Wadsworth jumped down onto the table right next to the little bonsai tree and proceeded to wash his face.  Maybe the tail could use a little cleaning as well.  But he kept purring.
“Hey, Lori, come over here.  Maybe this would work.  Look at this little Christmas tree.”  Lynn had followed the man with the cat on his shoulder concerned as to what might happen and was quite relieved when she saw Wadsworth jump to the table.  “That is a bonsai plant and it has been in training for three years--it’s very young.  But I suspect it might do for a short time on your boat.  Both Lynn and Lesley had been sailors at one time.  “After Christmas you might want to sell it to a collector or plant it somewhere.“   
“Lori, what do you think?  We could plant it after New Years on the other side of the wharfinger  office--that place needs some sprucing up.  And we could decorate the tree each Christmas to come.”  “Nora, would you like a little Christmas tree for the salon table, Honey.”  Nora’s smile was the answer and at the same time she picked up Wadsworth in her arms and rubbed her nose in his side, such soft gray fur.  She hugged him and softly said in his fur, “Thank you, Kitten, Thank you.”   “Oh for heaven’s sake,” thought Wadsworth, and he wiggled free from Nora’s arms and jumped to the floor.  “It’s time for me to check on the goldfish.”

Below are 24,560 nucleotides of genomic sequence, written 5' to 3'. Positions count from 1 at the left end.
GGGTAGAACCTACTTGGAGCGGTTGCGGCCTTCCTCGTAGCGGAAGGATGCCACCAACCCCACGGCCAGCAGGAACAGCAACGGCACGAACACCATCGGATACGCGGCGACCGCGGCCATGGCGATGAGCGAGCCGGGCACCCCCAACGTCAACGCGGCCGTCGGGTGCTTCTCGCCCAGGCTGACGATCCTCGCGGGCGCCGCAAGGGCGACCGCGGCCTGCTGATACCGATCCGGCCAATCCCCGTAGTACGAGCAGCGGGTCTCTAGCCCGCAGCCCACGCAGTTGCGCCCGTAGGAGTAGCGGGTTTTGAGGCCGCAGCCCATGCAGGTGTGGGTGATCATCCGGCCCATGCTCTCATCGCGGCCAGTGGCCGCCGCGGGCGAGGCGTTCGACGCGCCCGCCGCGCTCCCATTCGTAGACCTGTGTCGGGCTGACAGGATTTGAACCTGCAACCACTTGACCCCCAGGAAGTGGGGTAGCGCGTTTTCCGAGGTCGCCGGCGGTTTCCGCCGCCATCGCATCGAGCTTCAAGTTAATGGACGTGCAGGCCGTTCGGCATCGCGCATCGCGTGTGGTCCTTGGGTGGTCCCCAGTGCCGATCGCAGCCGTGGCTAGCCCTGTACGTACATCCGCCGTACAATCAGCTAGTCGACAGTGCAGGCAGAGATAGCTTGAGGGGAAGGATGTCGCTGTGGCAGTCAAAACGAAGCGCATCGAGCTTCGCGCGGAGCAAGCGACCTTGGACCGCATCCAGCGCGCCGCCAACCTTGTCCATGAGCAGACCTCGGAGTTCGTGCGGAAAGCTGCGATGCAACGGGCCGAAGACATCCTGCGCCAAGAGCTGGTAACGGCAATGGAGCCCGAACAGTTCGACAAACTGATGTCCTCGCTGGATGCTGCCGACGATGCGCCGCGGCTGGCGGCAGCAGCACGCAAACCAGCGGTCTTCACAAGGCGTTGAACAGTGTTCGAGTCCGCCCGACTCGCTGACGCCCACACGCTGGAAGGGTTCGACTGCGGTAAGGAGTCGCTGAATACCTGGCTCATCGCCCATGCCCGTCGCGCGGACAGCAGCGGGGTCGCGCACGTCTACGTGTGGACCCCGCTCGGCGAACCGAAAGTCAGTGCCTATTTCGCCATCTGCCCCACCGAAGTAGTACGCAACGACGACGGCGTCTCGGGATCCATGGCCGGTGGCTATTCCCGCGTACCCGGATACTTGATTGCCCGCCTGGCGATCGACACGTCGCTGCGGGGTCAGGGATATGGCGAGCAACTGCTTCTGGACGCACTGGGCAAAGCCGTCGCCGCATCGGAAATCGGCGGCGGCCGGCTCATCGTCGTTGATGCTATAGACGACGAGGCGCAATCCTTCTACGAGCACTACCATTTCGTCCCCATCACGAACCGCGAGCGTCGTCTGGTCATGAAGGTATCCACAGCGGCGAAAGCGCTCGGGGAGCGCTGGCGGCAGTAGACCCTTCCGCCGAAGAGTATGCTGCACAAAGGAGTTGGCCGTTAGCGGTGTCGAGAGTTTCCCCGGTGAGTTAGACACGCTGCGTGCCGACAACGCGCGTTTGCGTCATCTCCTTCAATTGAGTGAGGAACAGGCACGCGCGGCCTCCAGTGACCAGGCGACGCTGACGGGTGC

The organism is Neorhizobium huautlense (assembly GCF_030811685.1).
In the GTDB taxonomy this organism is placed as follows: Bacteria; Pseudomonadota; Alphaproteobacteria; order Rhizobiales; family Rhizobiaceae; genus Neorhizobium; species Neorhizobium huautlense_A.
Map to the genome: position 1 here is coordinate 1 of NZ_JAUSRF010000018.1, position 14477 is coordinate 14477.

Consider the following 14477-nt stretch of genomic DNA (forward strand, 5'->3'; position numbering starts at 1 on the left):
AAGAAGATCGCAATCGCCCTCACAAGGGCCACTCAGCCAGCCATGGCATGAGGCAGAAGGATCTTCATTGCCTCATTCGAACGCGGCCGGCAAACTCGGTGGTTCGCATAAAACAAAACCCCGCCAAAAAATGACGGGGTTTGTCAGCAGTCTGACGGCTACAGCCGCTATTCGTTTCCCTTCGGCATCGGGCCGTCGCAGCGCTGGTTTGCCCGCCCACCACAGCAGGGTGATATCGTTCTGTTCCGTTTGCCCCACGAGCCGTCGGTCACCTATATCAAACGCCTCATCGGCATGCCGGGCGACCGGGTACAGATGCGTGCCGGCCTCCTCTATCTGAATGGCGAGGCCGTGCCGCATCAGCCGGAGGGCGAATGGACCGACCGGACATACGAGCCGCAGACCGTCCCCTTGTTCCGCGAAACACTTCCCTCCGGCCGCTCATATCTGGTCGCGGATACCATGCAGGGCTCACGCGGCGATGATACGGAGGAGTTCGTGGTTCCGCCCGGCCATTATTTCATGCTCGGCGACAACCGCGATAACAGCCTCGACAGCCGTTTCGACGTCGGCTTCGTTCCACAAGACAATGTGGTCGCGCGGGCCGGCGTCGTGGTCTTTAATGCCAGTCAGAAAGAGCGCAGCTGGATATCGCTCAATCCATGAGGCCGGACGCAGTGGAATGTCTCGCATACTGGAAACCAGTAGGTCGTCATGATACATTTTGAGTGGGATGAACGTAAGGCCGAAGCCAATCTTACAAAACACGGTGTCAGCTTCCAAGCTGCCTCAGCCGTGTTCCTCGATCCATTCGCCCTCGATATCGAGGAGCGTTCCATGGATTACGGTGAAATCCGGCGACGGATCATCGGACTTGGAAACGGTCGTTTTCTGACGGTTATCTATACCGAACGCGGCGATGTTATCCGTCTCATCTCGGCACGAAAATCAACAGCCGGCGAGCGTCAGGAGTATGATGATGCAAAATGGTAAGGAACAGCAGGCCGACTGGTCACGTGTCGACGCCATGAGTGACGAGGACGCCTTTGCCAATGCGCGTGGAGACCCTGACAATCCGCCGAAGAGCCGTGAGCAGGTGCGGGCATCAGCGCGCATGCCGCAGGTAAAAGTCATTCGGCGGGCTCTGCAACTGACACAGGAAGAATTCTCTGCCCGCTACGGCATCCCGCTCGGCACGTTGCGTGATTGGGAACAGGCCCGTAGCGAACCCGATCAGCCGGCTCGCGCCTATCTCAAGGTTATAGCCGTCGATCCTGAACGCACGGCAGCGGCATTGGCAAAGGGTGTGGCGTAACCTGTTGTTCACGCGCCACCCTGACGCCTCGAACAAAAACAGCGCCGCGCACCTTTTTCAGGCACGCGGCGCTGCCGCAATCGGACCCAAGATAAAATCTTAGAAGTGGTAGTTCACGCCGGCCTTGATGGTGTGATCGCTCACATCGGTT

As Wadsworth looked around he saw he still had several eight foot trees to sell and those big eighteen footers.  They wouldn’t be a problem--a church or hotel would take them.  Yes, it had been a busy season but it was good one.  As the pickup truck from the marina pulled away, Wadsworth could see Nora sitting between her parents holding on to her new perrrrfect Christmas tree.  Then Wadsworth washed his face one more time.
Merry Christmas to all and to a Happy New Year
Les Blackwell
cc: The Perrrrect Three
2011 Christmas Holiday
Bellingham, WA 98225

Thursday, December 1, 2011

'Tis a Puzzlement!

I really have a dilemma on my hands.  In recent postings I have endeavored to create a vision of a hypothetical graduate of a make believe school system.  What would this person look like if they were taught OR were allowed to learn from a curriculum that this blog was creating.  I had started this development with Leslie Briggs' (Handbook of procedures for the design of Instruction) first area of curriculum concern, that of communications.  Reading, writing, art, drama, speaking, dance, music and a few other subjects that my age I have forgotten already.  We need to teach these subjects and skills, as John Dewey would say, to keep our society alive and moving forward in knowledge.

I was doing well with my thinking and fantasying of that curriculum until two things happened.  First i was introduced to the latest iPhone by Apple with its deceptively intriguing "Siri," a personal digital assistant that you can ask to do things. You can ask it "where am I?" or "Call home,"  or "what is the square root of 23 times 1.25?"  This latter question is how I figure out the theoretical speed of my sailboat when under sail.  Can I do that in my head?  Not really.  But the iPhone 4S can which raises that age old question, "Which knowledge is of most worth?"